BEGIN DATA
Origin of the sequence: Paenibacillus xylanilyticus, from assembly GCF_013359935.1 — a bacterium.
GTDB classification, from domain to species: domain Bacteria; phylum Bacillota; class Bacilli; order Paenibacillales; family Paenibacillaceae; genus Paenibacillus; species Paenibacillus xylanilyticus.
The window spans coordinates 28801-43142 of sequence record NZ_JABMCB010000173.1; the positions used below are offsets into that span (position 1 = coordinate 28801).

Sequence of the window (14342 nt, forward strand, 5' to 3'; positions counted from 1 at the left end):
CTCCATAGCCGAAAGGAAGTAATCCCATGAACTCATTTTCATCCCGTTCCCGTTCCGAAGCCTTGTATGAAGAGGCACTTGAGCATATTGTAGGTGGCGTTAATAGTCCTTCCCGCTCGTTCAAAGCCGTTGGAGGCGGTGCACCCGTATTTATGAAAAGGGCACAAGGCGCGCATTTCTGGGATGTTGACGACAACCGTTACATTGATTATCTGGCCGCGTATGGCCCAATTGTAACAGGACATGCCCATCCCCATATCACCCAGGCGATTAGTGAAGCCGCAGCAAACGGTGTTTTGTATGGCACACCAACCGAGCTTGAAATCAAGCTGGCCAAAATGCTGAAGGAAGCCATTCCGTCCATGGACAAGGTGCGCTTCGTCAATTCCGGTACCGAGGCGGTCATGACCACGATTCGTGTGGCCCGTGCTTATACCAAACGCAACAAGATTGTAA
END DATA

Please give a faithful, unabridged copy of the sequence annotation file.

Origin of the sequence: Paenibacillus xylanilyticus, from assembly GCF_013359935.1 — a bacterium.
GTDB classification, from domain to species: domain Bacteria; phylum Bacillota; class Bacilli; order Paenibacillales; family Paenibacillaceae; genus Paenibacillus; species Paenibacillus xylanilyticus.
The window spans coordinates 28801-43142 of sequence record NZ_JABMCB010000173.1; the positions used below are offsets into that span (position 1 = coordinate 28801).

Sequence of the window (14342 nt, forward strand, 5' to 3'; positions counted from 1 at the left end):
CTCCATAGCCGAAAGGAAGTAATCCCATGAACTCATTTTCATCCCGTTCCCGTTCCGAAGCCTTGTATGAAGAGGCACTTGAGCATATTGTAGGTGGCGTTAATAGTCCTTCCCGCTCGTTCAAAGCCGTTGGAGGCGGTGCACCCGTATTTATGAAAAGGGCACAAGGCGCGCATTTCTGGGATGTTGACGACAACCGTTACATTGATTATCTGGCCGCGTATGGCCCAATTGTAACAGGACATGCCCATCCCCATATCACCCAGGCGATTAGTGAAGCCGCAGCAAACGGTGTTTTGTATGGCACACCAACCGAGCTTGAAATCAAGCTGGCCAAAATGCTGAAGGAAGCCATTCCGTCCATGGACAAGGTGCGCTTCGTCAATTCCGGTACCGAGGCGGTCATGACCACGATTCGTGTGGCCCGTGCTTATACCAAACGCAACAAGATTGTAA